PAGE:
- Kanbur, S M Ravi, 1983. "Labour Supply under Uncertainty with Piecewise Linear Tax Regimes," Economica, London School of Economics and Political Science, vol. 50(200), pages 379-394, November.
- Robert E. Hall, 1985. "Real Interest and Consumption," NBER Working Papers 1694, National Bureau of Economic Research, Inc.
- Alan J. Auerbach & James R. Hines Jr., 1986. "Tax Reform, Investment, and the Value of the Firm," NBER Working Papers 1803, National Bureau of Economic Research, Inc.
- Weber, Warren E, 1975. "Interest Rates, Inflation, and Consumer Expenditures," American Economic Review, American Economic Association, vol. 65(5), pages 843-858, December.
- Friend, Irwin & Blume, Marshall E, 1975. "The Demand for Risky Assets," American Economic Review, American Economic Association, vol. 65(5), pages 900-922, December.
- Don Fullerton & Marios Karayannis, 1987. "The Taxation of Income from Capital in the United States, 1980-86," NBER Working Papers 2478, National Bureau of Economic Research, Inc. Full references (including those not matched with items on IDEAS)
When requesting a correction, please mention this item's handle: RePEc:eee:pubeco:v:37:y:1988:i:2:p:129-145. See general information about how to correct material in RePEc.
For technical questions regarding this item, or to correct its authors, title, abstract, bibliographic or download information, contact: (Dana Niculescu)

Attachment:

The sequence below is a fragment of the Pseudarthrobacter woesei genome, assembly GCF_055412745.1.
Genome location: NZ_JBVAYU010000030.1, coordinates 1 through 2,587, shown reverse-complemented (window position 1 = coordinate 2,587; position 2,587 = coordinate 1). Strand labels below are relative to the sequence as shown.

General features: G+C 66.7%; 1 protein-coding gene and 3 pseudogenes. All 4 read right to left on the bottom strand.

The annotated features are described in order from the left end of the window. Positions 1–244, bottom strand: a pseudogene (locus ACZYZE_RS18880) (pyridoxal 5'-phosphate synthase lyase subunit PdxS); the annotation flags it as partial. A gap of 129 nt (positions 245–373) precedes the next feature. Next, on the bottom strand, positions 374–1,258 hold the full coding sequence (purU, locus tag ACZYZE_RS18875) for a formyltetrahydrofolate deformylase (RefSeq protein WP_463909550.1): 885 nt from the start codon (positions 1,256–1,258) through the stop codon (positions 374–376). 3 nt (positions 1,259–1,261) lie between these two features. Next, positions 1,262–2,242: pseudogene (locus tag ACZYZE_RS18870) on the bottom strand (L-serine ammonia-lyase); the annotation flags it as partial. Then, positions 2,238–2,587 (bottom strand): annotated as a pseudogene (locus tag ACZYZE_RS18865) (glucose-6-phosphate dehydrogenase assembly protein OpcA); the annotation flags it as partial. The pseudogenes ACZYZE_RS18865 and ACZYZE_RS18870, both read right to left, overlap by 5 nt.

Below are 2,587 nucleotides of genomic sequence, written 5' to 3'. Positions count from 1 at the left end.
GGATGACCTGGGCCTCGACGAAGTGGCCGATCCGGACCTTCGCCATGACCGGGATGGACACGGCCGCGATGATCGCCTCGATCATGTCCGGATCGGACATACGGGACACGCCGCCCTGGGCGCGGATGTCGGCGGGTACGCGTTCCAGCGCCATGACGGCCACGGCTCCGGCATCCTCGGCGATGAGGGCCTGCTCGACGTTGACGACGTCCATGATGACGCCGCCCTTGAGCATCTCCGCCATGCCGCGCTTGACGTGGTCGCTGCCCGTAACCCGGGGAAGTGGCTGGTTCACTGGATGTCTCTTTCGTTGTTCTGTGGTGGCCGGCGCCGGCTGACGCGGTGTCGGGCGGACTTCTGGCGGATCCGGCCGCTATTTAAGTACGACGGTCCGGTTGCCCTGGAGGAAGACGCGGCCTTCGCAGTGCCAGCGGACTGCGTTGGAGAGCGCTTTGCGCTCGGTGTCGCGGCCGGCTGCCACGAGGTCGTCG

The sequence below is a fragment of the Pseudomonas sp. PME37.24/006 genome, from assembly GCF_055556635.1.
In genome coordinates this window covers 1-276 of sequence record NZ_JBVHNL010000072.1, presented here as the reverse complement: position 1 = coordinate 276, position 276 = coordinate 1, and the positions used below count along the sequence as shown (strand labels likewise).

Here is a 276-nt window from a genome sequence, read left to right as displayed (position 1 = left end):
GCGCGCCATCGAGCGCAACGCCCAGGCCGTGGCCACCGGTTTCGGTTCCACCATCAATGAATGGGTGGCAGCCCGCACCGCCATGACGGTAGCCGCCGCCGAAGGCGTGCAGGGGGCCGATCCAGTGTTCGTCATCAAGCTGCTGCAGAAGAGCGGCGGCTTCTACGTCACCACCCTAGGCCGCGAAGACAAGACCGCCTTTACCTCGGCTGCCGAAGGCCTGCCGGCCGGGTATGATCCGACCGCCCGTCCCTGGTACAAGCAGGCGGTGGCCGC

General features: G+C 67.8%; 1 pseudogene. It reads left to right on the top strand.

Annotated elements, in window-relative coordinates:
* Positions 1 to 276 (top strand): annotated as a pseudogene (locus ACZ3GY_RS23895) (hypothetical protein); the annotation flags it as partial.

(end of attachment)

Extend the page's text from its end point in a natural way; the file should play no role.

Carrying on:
If you have authored this item and are not yet registered with RePEc, we encourage you to do it here. This allows to link your profile to this item. It also allows you to accept potential citations to this item that we are uncertain about.
If references are entirely missing, you can add them using this form.
If the full references list an item that is present in RePEc, but the system did not link to it, you can help with this form.
If you know of missing items citing this one, you can help us creating those links by adding the relevant references in the same way as above, for each refering item. If you are a registered author of this item, you may also want to check the "citations" tab in your profile, as there may be some citations waiting for confirmation.
Please note that corrections may take a couple of weeks to filter through the various RePEc services.